So what is the conclusion of all that we have been saying? Cleansing of the conscience is the solution to the problem of guilt. The cross delivers us from the penalty of sin (from objective guilt). But the problem of our personal sense of guilt remains unless God has made other provisions; and He has. The blood of Christ, that is, an effect of the work of Christ on the cross, is to cleanse our conscience. He removes the sense of blameworthiness that assails us in the wake of our sins. Of particular interest in our studies on the Lord’s supper is the role of the cup in this ministry of cleansing. Through the cup, in symbol, Jesus applies His blood to our inner person. The symbolism, drawn from Exodus 24, means that He has fitted us for fellowship with and ministry to the living God.
The issue for us, then, is that we must decide what to believe. When praying about our sin, or when participating in the Supper, we must decide whether to trust the conscience (which is formed and determined by our culture, though it is a gift from God) or the Work of Christ. We must determine whether to believe our sin or Jesus.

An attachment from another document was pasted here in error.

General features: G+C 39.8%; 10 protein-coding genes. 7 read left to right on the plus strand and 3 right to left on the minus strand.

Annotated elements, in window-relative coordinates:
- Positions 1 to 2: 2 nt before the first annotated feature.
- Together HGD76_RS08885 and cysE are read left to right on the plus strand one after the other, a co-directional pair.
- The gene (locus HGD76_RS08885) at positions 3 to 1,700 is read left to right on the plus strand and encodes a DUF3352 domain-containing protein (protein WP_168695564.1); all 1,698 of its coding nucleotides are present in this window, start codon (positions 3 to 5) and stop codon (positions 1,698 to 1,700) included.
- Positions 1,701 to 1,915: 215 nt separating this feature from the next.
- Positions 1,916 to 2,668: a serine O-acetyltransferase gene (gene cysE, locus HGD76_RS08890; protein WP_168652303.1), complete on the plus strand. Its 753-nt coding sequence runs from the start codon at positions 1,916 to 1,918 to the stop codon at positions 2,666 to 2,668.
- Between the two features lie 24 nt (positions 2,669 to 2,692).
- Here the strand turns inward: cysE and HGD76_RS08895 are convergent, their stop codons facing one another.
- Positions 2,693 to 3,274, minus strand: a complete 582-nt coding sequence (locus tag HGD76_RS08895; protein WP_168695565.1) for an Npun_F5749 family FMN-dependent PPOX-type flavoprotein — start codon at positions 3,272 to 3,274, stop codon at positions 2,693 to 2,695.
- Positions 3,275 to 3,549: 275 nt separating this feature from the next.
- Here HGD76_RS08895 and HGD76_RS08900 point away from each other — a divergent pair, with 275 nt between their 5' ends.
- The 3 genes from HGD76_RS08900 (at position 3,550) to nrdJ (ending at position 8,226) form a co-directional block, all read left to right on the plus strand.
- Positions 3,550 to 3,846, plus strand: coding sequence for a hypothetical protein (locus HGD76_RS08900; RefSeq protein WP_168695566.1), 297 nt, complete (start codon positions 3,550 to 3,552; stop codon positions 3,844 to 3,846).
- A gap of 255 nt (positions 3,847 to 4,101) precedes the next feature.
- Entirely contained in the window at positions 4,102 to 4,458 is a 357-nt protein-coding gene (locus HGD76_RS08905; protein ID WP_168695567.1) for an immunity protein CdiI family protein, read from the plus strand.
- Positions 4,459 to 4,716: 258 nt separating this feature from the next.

The effect of the cleansing is that we know our sin. We have not forgotten the sin that has blighted our life. But sin no longer defines our life. Jesus, His work and righteousness, defines us. In fact, we can and must calm our souls before Him. I may rightly deny to myself the “luxury” (sick as this is) of wallowing in guilt and allowing guilt and sin to keep me from the joy that Jesus ministers, and the joy of ministry to and for Him. This is the point of Hebrews 9.14: “How much more shall the blood of Christ … cleanse our conscience from dead works to serve the living God.”